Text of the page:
2013 PUTC Light-Duty Challenge – Toyota Tundra Got Screwed?
The latest PickupTrucks.com light-duty challenge results were released on June 17, 2013 and the Toyota Tundra placed 5th. Did the Toyota Tundra get screwed?
This year’s test was based on a specific set of parameters such as “all test trucks had to be four-wheel drive, have four full-size doors, be able to tow at least 8,500 pounds, and the total as-tested price had to be below $45,000 (including destination charges).”
The competitors were:
- 2014 Chevrolet Silverado 1500 LT Z71 Crew Cab
- 2013 Ford F-150 XLT SuperCrew
- 2014 GMC Sierra 1500 SLE Z71 Crew Cab
- 2013 Nissan Titan PRO-4X Crew Cab
- 2013 Ram 1500 SLT Big Horn Crew Cab
- 2013 Toyota Tundra SR5 CrewMax
The Tundra was the only truck that came to them stock without being specifically built for the test. PUTC’s says:
Our Tundra came to us pretty well-equipped, but did offer the lowest base ($35,825) and overall price of any of the competitors. Although not relevant to how and why we test, it’s worth noting that where other manufacturers built their test units to meet our specifications, Toyota chose to pull its test unit from the existing media fleet. As well-equipped as it was, this was the only vehicle available that could meet our criteria. The base CrewMax gave us the largest cab of the group and quite a few options, which included the high-level radio and CD player with Bluetooth ($510), auto-dimming rearview mirror with the integrated backup camera ($475), 18-inch wheels and tires ($910), a tilting and sliding moonroof ($810), a drop-in, under-the-rail bedliner ($345), carpet floor mats ($195) and remote engine start ($499). Add to that the SR5 Package ($970), which included front power adjustable seats, upgraded fabrics, fog lamps and a center console shifter. Finally, our test unit came with the Max Tow Package ($660), which gave us better engine cooling, a bigger battery and alternator, 4.30:1 gears, a Tow/Haul button, and all the hitch and wiring necessary for trailering. Altogether, our Pyrite Mica Tundra test unit, built in San Antonio, Texas, listed for $41,199.
Facing a competition of trucks built for the challenge and having the oldest model, the Tundra, as you might guess, didn’t win the challenge. Here is the link to all the results broken down by test.
Here is what PUTC’s said:
The Tundra did not win a single one of our testing categories either, but it did perform well during our most extreme tow tests, thanks in large part to a relatively solid Max Tow Package that included 4.30:1 axle gears but no integrated brake controller (just like the Nissan). Unfortunately, the biggest weaknesses centered on the outdated gauge cluster and split center stack, as well as the underperforming tire choice. The 2014 Toyota Tundra is set to debut later this year with a new interior and exterior design, and since our judges scored the current Tundra in last place for our contest in both those categories, we’d say that’s good timing. Our judges all liked the powerful sound that the Tundra’s engine made when hauling and towing, but it somehow seems appropriate given the quality of the all-new or recently updated competitive powertrains that the Tundra finished fifth in our quantitative tests, fifth in our qualitative categories and fifth in total points. As a small piece of advice, we’d suggest giving some serious thought to updating and modifying this truck’s powertrain and chassis choices soon.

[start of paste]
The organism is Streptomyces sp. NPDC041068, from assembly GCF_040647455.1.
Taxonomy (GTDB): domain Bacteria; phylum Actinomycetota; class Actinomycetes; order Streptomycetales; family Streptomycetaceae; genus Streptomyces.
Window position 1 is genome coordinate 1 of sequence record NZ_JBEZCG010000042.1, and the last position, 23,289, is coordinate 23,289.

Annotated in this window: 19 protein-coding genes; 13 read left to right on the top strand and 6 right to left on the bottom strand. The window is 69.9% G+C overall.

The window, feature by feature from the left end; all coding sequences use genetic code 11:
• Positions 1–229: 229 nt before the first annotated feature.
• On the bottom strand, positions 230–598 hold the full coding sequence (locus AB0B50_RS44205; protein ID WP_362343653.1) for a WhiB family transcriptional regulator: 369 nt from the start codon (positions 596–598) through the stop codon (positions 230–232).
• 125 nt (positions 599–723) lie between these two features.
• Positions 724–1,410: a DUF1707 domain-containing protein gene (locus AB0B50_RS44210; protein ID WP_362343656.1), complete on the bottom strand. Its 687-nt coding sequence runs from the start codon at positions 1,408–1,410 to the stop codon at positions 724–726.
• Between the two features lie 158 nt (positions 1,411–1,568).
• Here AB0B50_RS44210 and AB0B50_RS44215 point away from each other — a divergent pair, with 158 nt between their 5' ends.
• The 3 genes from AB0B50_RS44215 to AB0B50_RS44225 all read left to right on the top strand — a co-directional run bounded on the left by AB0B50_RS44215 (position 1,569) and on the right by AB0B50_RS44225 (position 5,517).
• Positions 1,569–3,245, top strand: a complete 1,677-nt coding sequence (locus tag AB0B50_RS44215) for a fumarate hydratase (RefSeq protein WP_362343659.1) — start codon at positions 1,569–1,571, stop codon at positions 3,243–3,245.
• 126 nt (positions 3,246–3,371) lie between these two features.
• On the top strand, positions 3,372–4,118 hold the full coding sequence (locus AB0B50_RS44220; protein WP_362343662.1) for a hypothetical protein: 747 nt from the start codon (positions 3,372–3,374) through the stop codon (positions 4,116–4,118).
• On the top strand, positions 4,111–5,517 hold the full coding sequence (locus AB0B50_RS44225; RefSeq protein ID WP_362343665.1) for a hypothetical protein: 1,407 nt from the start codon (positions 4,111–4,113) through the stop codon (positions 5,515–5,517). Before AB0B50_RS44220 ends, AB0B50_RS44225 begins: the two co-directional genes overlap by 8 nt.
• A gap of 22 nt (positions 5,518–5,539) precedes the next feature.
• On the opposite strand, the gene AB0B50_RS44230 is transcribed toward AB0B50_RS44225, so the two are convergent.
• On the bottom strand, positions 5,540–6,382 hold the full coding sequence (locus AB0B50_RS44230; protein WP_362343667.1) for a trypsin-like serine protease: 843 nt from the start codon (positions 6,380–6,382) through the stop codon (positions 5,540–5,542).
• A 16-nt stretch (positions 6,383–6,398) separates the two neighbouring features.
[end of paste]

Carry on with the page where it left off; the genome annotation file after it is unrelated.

PUTC’s does make a good point about the need to upgrade the powertrain and chassis. We will give them that point as a potential knock on the truck, although, it is and has been a solid engine.
What struck as interesting is the poor rating the Tundra received for stopping power. With the largest in class brake cylinders and Toyota’s focus on safety, we expected the truck to win that category.
While we like Mark and the guys at Pickuptrucks.com, the truth is that the 2013 Tundra was the oldest model in the testing and the only one not specifically equipped for the test. This was mentioned at the outset and in the results. If Toyota would have setup a truck like the others, we have to wonder how it would have performed. For example, Toyota could have the upgraded the brakes for the Tundra (hardly anyone does) using the performance upgrade kit. Also, for the average consumer buying a truck, shouldn’t all the trucks come from a stock lot NOT directly from a manufacture?
What do you think? Did the Tundra get screwed?
Filed Under: Auto News